User quota support on ext4/lvm root volume

I’m trying to get user quota working on a ext4/lvm root volume inside a container.

Is this supported? can’t find much information on it.

What I have done till now;

lxc storage volume set container1 container/container1 block.mount_options=usrquota,grpquota

after that, the quota tools complain they can’t access the block device.

When exposing the block device with;

lxc config device add container1 container/container1 unix-block path=/dev/container1/containers_container1

it seems to work, but it seems to collect data on un-shifted uid’s

 repquota -a
*** Report for user quotas on device /dev/container1/containers_container1
Block grace time: 7days; Inode grace time: 7days
                        Block limits                File limits
User            used    soft    hard  grace    used  soft  hard  grace
root      --      44       0       0              7     0     0       
#1000000  -- 2578924       0       0          65058     0     0       
#1000997  --       4       0       0              1     0     0       
#1000998  --       4       0       0              1     0     0       

So, wondering if it’s just not supported or if I’m doing it wrong.

Kind regards, J

Looks like this isn’t supported by the ext4 kernel driver.

So, it is supported… just not with the kernel I run? I run 5.10.179-168.710.amzn2.x86_64.

Or ext4 user quotas are not supported by LXD/LXC at all?

Is there any filesystem on top of a lvm volume that supports user quotas used as the container root volume?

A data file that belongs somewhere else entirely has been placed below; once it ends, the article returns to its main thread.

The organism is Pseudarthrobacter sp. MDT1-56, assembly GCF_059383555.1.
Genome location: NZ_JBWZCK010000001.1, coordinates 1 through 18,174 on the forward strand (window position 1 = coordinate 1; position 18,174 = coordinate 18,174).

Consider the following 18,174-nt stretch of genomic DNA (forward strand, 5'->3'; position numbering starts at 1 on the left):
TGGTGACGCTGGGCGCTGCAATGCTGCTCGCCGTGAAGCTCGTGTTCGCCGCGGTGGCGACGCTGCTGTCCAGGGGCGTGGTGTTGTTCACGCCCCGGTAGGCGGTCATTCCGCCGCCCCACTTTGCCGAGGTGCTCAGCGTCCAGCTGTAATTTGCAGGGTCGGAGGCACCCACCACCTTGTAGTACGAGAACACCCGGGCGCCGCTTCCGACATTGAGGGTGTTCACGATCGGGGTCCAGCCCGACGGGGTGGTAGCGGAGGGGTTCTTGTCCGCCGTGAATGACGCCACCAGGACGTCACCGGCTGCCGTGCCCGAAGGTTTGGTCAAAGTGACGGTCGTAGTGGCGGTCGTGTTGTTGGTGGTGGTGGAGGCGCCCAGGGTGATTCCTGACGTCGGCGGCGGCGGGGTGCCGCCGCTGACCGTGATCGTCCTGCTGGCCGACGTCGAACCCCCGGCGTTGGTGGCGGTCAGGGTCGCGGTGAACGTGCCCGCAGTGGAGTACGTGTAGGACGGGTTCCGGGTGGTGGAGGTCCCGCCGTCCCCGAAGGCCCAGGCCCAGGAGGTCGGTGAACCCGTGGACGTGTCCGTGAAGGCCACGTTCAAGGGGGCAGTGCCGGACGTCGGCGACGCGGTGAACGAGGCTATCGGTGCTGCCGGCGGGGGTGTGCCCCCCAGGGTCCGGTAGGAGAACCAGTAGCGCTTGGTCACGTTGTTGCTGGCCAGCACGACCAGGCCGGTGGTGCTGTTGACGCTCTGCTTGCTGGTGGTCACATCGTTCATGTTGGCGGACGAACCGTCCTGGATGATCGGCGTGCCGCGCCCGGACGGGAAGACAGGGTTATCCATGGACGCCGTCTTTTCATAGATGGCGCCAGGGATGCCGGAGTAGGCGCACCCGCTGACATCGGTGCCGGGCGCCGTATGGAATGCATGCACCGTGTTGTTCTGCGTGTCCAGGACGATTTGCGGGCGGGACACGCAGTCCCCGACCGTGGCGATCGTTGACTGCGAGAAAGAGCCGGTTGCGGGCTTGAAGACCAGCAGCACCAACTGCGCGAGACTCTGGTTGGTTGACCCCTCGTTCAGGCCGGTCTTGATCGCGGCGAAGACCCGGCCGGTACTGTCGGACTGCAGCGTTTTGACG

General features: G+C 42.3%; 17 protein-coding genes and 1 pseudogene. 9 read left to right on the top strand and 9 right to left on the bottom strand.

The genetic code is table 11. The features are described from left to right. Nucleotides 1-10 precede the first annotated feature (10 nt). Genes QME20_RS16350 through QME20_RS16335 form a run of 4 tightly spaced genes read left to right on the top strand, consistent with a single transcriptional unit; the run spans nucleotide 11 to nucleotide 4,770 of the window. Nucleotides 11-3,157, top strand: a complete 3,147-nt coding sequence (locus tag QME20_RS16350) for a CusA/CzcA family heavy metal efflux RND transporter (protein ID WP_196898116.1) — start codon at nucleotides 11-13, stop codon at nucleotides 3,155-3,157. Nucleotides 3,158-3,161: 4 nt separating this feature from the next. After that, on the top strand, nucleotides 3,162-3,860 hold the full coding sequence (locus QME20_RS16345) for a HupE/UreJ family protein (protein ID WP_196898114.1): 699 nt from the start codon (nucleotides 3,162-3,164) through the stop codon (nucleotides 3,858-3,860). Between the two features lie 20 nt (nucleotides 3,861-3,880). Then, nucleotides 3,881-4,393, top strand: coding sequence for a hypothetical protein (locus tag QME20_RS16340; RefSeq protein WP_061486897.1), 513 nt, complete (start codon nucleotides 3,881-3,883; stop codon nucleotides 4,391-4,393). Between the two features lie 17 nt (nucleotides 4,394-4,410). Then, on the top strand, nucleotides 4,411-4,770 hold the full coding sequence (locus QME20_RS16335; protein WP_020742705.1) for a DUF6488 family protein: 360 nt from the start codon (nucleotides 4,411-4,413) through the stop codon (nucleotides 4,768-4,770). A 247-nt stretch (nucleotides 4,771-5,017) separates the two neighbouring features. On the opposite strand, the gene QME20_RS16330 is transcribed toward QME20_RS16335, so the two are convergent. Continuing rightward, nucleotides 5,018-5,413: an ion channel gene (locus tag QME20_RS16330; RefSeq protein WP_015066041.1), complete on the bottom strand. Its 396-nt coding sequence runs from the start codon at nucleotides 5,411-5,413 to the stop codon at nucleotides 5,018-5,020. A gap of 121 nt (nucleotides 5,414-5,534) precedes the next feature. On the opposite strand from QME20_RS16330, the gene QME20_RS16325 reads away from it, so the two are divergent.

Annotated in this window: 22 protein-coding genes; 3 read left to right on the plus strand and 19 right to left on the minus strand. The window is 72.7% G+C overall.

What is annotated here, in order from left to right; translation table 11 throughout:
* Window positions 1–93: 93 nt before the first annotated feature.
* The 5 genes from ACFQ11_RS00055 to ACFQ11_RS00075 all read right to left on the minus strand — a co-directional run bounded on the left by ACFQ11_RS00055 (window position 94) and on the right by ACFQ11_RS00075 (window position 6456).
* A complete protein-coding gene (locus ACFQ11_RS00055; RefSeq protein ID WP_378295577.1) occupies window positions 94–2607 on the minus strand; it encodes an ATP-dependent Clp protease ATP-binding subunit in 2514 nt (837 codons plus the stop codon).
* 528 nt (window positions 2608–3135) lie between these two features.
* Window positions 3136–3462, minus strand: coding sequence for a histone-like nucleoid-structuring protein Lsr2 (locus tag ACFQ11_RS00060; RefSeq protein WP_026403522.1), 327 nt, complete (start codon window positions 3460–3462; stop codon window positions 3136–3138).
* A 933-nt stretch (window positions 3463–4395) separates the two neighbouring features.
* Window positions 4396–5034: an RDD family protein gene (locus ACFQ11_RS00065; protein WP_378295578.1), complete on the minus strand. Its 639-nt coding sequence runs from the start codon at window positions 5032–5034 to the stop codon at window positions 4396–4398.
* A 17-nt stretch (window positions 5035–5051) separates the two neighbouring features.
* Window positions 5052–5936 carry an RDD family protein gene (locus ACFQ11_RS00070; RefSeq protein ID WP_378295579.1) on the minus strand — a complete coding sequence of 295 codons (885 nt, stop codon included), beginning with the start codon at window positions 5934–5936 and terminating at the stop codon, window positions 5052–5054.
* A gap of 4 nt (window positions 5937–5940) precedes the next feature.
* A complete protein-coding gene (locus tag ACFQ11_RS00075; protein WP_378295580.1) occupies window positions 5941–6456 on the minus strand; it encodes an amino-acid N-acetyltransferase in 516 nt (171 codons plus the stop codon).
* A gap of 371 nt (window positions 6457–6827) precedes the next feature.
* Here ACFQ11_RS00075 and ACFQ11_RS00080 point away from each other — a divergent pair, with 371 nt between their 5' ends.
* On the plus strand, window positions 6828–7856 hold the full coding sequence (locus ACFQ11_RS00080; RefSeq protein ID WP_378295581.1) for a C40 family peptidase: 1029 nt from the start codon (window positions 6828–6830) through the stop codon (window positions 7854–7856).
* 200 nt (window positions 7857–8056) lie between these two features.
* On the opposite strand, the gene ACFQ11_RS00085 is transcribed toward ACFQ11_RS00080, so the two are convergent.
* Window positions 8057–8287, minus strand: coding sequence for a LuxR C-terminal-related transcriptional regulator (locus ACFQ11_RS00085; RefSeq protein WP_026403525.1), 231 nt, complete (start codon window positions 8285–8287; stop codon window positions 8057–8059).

No, what I meant is that user quota reporting when inside of a user namespace just doesn’t appear to be properly supported in the Linux kernel. I don’t recall seeing any recent changes which would change that, though testing a recent 6.5 kernel would probably be a good idea.

Most likely the ioctl used to retrieve the quotas just returns uid/gid straight from the filesystem itself, appearing unshifted as you’re seeing.

Though note that if you run a much more recent kernel (6.1 or higher I’d say), then LXD/Incus will be able to use VFS idmap instead of manual uid/gid shifting, this would likely result in the quota data to line up too.

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Thank you for your feedback.

Will have a look at VFS idmap. Will it handle/convert a container filesystem which already has shifted uid’s?

An other option for now would be to run the container without shifted uid’s?

LXD_SHIFTFS_DISABLE=1 in your lxd daemon’s environment to disable shiftfs
Not sure if I can disable it per container, so I could sync to a new container with shiftfs disabled.

Not sure if/how I can revert the shifted sate of the exiting filesystem.

LXD_SHIFTFS_DISABLE=1 would actually do the opposite of what you want.
shiftfs and now VFS idmap allow for in-kernel shifting of uid/gid rather than having them re-written on the filesystem.

As for converting an existing container, it can be done with this trick:

  • incus stop NAME
  • incus set NAME security.privileged=true
  • incus start NAME
  • incus stop NAME
  • incus unset NAME security.privileged
  • incus start NAME

(For LXD, replace incus with lxc)

@stgraber your feedback was very usefull.

Got it to work in two scenarios:

  • kernel 5.10 with a privileged container
  • kernel 6.1 with an unprivileged container

Only thing that still bothers me is having to expose the root device;

lxc config device add container1 container/container1 unix-block path=/dev/container1/containers_container1

Is there a nicer way to do this?